What Is the STOCK Act?
The Stop Trading on Congressional Knowledge Act, or "STOCK Act" for short, made it illegal for members of Congress to engage in insider trading. The act was passed in April 2012, during the presidency of Barack Obama. In April 2013, Congress amended the STOCK Act, loosening its financial disclosure requirements and making it more difficult for members of the public to access the required filings.
- The STOCK Act outlawed insider trading by members of Congress.
- The STOCK Act was passed in April 2012 with strong bipartisan support.
- In April 2013, key provisions of the law were weakened, reducing the safeguards against insider trading.
Understanding the STOCK Act
Many people may be surprised to learn that until recently, trading based on material nonpublic information—otherwise known as insider trading—was both legal and commonplace among members of Congress.
The STOCK Act was introduced into Congress in January 2012 and was passed in April 2012 with substantial bipartisan support. The purpose of the STOCK Act was to ensure that the general prohibition against insider trading applies to members of Congress and other federal employees, including the president, vice president, and certain other members of the executive branch.
The STOCK Act was passed with overwhelming bipartisan support. In the Senate, it passed by a 96-3 vote. Its support in the House of Representatives was even more widespread, passing with a margin of 417-2 votes.
To achieve this, the STOCK Act mandated increased levels of financial transparency, requiring high-ranking officials to file detailed financial disclosures. This included mandating filings within 45 days of any material gains, as well as the disclosure of home mortgage terms. It also forbade officials from participating in initial public offerings (IPOs).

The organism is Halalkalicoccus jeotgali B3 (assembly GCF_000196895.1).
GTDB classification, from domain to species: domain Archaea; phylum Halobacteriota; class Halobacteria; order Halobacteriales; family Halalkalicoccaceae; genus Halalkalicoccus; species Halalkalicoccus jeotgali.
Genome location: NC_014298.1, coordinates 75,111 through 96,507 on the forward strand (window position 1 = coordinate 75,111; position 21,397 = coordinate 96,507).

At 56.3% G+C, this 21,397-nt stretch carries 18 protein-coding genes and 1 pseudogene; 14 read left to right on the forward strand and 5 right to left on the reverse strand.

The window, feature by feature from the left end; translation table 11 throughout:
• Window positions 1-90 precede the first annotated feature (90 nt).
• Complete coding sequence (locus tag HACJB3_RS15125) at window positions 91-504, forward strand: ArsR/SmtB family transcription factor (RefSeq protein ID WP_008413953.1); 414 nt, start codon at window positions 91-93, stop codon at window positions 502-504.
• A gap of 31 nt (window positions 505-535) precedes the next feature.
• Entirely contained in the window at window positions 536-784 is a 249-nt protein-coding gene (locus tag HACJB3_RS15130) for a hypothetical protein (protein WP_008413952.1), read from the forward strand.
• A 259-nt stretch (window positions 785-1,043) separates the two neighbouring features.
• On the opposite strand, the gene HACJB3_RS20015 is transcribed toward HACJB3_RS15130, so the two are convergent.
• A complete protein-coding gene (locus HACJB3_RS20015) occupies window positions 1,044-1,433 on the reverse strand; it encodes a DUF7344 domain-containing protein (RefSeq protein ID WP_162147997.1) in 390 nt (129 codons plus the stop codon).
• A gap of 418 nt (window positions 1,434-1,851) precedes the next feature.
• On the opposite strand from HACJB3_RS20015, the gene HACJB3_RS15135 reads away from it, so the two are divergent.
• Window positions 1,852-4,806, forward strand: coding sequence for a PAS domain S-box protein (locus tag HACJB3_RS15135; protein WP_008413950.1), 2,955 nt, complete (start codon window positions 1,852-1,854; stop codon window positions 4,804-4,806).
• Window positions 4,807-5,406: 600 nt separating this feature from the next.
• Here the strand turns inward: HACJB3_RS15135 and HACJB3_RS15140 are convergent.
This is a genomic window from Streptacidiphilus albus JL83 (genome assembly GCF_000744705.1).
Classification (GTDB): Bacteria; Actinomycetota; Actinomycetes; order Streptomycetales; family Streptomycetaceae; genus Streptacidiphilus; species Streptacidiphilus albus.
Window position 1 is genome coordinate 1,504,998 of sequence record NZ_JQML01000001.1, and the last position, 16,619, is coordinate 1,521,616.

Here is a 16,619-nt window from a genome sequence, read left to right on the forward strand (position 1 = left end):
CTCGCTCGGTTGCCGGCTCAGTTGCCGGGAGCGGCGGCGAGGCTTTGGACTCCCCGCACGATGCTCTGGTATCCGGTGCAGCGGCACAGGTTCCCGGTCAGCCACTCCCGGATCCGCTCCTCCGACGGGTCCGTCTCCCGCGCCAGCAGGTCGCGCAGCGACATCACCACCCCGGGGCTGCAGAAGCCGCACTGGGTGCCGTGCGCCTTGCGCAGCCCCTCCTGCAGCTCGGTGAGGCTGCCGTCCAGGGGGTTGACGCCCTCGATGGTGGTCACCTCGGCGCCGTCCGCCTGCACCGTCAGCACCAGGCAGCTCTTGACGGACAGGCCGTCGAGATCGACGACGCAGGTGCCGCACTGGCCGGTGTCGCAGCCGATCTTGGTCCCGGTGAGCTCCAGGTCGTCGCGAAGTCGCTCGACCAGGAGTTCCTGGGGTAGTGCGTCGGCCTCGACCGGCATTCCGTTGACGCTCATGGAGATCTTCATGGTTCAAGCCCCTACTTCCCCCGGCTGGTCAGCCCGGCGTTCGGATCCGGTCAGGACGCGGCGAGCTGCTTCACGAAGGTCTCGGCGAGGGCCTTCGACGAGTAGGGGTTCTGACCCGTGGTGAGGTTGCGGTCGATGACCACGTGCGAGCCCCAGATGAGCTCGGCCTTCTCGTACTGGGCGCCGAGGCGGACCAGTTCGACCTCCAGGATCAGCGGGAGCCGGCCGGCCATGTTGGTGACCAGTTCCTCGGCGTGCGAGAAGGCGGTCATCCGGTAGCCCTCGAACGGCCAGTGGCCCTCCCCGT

The STOCK Act was structured as an amendment to a pre-existing law, namely the Ethics in Government Act of 1978, which was passed in the wake of the infamous Watergate scandal. This law created standards relating to the disclosure of financial information by government employees and created websites and other mechanisms to permit public oversight of that information. As such, the STOCK Act built upon this legal foundation.
Congress, however, has since taken steps in the opposite direction. Nearly one year after the passage of the STOCK Act, Congress passed an amendment to the STOCK Act that weakened the act's financial disclosure requirements.
STOCK Act Example
Unfortunately, instances of insider trading by members of Congress are not difficult to find. For example, in 2008, then-Congressman Spencer Bachus shorted the U.S. stock market one day after attending a confidential meeting with Henry ("Hank") Paulson and Ben Bernanke, who at that time were the secretary of the Treasury and chair of the Federal Reserve, respectively.
At this meeting, which took place on Sept. 18, Bachus and other members of Congress were given material nonpublic information about the extent of the risks that were facing the financial system at that time. John Boehner and Dick Durbin, both Senators at the time, also attended that closed-door meeting. Both of them placed orders selling shares in mutual funds the following day.